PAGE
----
This makes me wonder if the temperature dip in the 1970’s where everyone was worried about global cooling wasn’t partially driven by atmospheric aerosols. With the advent of pollution controls, certainly we have cleaner (and more optically transparent) skies since then.
From the National University of Ireland, Galway comes this:
New research initiated jointly by NUI Galway and the University of Helsinki reveals the true rate of greenhouse gas induced global warming has been masked by atmospheric aerosols (otherwise known as Particulate Matter), through their formation of reflective haze and cloud layers leading to an aerosol cooling effect.
The new investigations show that the present-day aerosol cooling effect will be strongly reduced by 2030 as more stringent air pollution abatements are implemented both worldwide and at the European scale and as advanced environmental technologies are utilised.
These actions are projected to increase the global temperature by 1°C and temperatures over Europe by up to 2-4°C depending on the severity of the action. This is one of the main research outcomes of the recently concluded EUCAARI (European Integrated project on Aerosol Cloud Climate and Air Quality Interaction) project funded by the European Commission.
The EUCAARI project, originally initiated by Professor Colin O’Dowd at NUI Galway’s Centre for Climate and Air Pollution Studies, who resided on the project’s management team, and led by Professor Markku Kulmala of the University of Helsinki, has provided new understanding of the impacts of aerosols and trace gases on clouds and climate.
According to Professor O’Dowd:“The quantification of the effect of aerosols on the radiative balance (cooling or heating) of the planet has been one of the most urgent tasks to underpin more informed projections of future climate change. Now that we have this data we need to reinforce European political decision-making to develop new strategies and implementation plans for global air quality monitoring and to take Europe a leading role in developing and applying environmental technologies. Furthermore, it is urgent that higher-resolution EU-scale projections are conducted using a new generation of regional models nested within the global models.”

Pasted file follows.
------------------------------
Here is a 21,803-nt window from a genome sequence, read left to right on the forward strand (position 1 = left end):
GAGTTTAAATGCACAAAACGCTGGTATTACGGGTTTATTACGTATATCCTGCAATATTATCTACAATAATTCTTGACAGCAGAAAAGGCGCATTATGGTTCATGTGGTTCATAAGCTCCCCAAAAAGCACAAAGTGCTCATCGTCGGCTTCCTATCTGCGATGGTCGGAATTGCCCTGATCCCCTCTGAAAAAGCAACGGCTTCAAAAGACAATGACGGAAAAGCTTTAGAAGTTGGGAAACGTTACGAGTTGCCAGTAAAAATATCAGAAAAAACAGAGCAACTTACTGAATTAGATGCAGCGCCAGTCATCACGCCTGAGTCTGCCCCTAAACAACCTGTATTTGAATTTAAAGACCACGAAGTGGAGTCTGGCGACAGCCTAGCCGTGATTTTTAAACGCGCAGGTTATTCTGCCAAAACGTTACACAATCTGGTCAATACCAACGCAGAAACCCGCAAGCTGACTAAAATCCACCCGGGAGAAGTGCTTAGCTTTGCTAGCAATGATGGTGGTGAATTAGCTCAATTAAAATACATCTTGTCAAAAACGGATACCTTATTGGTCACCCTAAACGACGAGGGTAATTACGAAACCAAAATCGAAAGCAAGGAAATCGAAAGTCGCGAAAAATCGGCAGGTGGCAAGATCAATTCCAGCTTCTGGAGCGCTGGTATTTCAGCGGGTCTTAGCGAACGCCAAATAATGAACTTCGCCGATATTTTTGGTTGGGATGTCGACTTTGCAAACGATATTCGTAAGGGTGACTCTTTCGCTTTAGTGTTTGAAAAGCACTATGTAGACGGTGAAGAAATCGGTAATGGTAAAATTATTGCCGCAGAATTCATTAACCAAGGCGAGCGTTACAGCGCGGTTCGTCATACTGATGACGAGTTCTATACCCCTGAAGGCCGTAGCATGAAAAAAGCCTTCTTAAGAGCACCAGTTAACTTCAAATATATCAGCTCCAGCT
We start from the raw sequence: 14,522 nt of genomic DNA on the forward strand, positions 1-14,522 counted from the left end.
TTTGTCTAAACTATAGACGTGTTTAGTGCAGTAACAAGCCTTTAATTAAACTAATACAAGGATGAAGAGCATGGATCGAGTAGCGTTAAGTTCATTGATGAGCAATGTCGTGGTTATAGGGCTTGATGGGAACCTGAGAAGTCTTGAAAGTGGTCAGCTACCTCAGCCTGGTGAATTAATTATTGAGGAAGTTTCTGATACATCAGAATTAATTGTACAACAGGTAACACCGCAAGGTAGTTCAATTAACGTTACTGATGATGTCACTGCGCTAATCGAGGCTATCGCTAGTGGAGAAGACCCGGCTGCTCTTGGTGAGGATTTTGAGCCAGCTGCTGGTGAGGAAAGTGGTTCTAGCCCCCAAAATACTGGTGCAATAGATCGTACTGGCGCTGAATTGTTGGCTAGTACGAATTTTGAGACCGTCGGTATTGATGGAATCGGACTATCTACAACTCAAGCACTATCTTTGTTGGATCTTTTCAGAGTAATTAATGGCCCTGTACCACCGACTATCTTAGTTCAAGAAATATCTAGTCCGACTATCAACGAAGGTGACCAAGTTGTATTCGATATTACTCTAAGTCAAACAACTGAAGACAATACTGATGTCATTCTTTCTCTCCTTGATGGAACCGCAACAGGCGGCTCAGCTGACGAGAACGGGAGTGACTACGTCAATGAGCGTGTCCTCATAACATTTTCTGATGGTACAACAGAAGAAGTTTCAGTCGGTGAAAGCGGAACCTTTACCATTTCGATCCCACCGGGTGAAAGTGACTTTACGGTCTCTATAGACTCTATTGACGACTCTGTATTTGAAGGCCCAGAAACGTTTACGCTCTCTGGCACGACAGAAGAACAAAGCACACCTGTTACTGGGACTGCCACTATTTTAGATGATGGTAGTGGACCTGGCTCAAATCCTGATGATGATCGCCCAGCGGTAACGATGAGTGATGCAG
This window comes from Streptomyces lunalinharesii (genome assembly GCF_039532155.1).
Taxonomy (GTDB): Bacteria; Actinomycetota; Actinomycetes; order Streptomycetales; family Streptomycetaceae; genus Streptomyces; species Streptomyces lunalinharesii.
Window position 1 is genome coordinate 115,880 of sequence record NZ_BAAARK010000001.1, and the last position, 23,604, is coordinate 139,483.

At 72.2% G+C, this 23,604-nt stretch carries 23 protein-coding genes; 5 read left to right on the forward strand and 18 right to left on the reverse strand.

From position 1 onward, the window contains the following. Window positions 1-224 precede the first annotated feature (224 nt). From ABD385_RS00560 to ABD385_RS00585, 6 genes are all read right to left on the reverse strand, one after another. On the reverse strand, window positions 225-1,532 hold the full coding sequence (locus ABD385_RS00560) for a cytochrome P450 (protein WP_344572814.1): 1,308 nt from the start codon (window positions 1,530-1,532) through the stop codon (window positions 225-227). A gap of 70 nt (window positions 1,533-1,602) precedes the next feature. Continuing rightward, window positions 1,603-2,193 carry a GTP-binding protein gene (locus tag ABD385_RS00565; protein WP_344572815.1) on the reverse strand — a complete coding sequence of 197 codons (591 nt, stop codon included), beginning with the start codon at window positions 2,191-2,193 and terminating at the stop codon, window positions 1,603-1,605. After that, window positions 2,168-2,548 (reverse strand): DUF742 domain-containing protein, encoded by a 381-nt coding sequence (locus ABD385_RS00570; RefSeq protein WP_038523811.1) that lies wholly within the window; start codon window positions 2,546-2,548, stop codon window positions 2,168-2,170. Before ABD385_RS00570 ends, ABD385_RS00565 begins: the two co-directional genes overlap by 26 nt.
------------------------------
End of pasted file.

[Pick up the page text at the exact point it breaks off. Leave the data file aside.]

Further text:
EUCAARI has been the most extensive atmospheric aerosol research project in Europe so far. The total budget of the project was € 15 million, of which € 10 million was provided by the European Commission Framework Programme 6. In all, 48 research institutes from 24 countries participated in this project over the period 2007-2010. The project has led to significantly more information on the whole physics background related to aerosol formation and impacts at all scales; from nanoscale to global, and from milliseconds to centuries.
The project performed extensive studies from ground-based, aircraft and satellite platforms, not only in Europe, but also in China, South-Africa, Brazil and India (i.e. significant developing countries). These studies have improved the theoretical understanding of the aerosol life-cycle, enabling scientists to make major improvements in climate and air pollution models and present new air pollution scenarios over Europe.
Professor O’Dowd added: “The positive impacts of aerosols are partially off-setting global warming while the negative effects impact on public health. Abatement of the negative health impact is complicated due to the diversity of sources, even within Europe.”
EUCAARI found that the reduction in ammonia emissions is one of the most effective ways to reduce aerosol mass concentrations in Europe. Reduction in nitric oxides is also effective, but might lead to higher ozone levels, thereby leading to another negative impact on air quality. Reduction in sulphur dioxide emissions will reduce particulate air pollution especially in the Eastern Mediterranean area.
Reduction of organic aerosol concentrations is a lot more challenging and will require reductions of gas and aerosol emissions from transportation and biomass burning. Furthermore, it is now shown that a large fraction of organic aerosols in Europe is of modern origin (as opposed to fossil fuel origins), for which the main sources are biogenic secondary organic aerosol (boreal forests), biomass burning and primary biogenic aerosol particles.”
Professor O’Dowd concluded: “All these emission sources are expected to respond to climate change, although we are presently unable to gauge the strength of the multitude of feedback mechanisms involved. The uncertainties in feedback highlight the need for improved Earth System Climate models to encapsulate feedback processes generally lacking in current projections.”
-Ends-Author: Press Office, NUI Galway